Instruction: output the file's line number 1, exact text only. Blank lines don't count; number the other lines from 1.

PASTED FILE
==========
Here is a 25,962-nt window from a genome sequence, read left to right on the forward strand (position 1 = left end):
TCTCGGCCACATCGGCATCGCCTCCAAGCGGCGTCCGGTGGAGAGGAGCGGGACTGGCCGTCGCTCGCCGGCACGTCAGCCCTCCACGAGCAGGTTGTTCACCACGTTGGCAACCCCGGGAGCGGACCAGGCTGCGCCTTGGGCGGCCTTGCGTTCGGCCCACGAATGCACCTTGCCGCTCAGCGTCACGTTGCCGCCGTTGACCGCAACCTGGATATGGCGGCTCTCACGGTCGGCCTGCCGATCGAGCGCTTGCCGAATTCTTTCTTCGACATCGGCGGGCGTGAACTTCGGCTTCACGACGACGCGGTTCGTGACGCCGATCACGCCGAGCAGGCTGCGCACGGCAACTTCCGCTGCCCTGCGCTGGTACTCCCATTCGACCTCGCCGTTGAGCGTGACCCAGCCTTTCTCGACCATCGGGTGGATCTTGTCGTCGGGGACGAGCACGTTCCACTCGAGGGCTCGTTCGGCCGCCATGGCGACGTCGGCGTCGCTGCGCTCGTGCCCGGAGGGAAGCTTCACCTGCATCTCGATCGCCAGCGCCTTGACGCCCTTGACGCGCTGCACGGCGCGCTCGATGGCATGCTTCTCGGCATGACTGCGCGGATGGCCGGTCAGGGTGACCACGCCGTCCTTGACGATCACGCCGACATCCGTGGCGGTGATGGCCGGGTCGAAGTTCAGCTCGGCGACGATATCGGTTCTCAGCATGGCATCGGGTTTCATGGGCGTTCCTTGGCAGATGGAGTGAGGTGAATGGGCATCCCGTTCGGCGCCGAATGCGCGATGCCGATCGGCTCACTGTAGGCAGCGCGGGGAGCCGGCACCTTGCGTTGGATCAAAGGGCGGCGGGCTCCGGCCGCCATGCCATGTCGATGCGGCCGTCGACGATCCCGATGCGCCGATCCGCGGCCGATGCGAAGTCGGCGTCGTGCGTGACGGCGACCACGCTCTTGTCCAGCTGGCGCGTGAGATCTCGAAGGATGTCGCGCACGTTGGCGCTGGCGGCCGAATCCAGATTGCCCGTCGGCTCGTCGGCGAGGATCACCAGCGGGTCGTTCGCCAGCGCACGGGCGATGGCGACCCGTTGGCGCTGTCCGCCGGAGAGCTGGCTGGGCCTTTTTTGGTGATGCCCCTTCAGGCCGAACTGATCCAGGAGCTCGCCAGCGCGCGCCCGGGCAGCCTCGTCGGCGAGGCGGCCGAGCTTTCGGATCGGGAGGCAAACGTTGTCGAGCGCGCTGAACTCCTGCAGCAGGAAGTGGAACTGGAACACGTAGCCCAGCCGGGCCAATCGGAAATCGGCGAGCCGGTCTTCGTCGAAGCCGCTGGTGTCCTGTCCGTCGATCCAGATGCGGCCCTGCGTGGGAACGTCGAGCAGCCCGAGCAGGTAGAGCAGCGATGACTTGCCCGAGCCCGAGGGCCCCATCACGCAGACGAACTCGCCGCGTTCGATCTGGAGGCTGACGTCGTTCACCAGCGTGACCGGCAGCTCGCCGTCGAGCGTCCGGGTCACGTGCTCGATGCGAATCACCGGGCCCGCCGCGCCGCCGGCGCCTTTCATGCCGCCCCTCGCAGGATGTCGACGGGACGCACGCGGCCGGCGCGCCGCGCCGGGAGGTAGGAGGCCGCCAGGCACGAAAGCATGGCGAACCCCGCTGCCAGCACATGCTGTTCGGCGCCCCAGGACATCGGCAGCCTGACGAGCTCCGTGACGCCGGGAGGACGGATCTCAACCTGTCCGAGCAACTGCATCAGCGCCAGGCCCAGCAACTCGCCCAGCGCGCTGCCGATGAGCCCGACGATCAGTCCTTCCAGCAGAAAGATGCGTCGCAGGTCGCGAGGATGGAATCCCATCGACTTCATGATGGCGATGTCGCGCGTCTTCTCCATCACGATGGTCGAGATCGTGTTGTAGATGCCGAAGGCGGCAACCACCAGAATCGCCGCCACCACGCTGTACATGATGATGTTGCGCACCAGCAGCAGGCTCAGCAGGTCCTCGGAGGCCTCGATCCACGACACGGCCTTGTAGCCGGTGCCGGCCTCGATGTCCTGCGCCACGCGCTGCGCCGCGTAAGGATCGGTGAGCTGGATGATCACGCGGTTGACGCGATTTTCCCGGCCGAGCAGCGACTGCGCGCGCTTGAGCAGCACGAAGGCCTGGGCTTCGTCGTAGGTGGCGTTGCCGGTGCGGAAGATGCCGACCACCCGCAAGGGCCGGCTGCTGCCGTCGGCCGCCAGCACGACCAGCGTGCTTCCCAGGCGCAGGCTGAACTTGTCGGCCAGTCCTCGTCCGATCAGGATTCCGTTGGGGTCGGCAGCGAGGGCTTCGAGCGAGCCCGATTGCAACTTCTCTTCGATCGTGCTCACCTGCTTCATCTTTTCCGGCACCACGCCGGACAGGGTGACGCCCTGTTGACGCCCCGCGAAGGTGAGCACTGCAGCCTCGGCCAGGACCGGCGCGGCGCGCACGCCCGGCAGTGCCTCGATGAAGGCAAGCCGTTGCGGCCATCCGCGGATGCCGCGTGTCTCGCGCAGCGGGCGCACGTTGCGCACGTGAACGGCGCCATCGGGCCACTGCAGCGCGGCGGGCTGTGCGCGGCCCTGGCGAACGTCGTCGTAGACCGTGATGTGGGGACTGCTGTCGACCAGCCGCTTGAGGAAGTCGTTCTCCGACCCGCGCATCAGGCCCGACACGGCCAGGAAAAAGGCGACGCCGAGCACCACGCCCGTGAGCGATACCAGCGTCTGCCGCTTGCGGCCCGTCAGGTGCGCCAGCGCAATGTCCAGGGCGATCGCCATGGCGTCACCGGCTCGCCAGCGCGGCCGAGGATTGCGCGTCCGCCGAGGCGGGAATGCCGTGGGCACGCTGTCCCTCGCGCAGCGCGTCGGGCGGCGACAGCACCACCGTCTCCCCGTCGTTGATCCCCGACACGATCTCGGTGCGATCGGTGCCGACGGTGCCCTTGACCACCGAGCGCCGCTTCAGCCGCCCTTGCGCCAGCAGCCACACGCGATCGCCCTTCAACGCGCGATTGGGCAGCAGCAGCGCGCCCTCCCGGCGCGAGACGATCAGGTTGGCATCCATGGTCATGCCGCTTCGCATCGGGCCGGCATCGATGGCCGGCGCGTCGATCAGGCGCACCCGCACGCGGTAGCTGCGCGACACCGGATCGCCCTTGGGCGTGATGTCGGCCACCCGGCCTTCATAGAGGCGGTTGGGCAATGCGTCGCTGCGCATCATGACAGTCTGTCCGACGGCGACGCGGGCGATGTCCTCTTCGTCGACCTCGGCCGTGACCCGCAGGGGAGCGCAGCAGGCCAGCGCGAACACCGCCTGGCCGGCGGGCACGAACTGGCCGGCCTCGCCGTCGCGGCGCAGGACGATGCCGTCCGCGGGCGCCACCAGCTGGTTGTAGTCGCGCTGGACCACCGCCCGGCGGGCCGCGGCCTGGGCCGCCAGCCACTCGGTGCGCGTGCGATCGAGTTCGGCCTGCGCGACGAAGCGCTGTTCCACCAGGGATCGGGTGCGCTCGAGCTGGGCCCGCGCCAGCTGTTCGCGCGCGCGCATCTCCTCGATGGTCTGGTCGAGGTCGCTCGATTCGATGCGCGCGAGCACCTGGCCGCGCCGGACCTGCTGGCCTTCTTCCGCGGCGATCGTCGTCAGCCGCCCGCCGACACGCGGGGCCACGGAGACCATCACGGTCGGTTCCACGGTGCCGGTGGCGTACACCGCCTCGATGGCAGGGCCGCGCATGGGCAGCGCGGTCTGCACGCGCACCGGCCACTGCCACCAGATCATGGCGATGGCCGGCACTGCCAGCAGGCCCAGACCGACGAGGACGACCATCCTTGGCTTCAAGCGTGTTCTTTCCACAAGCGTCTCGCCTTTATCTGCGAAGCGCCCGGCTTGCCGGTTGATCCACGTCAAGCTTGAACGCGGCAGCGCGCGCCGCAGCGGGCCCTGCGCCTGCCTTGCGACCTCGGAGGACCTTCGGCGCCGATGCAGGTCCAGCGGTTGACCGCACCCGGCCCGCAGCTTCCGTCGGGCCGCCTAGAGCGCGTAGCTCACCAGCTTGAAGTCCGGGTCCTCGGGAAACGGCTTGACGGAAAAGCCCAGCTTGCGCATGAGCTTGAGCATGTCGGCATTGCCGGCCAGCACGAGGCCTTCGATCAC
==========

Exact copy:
Here is a 25,962-nt window from a genome sequence, read left to right on the forward strand (position 1 = left end):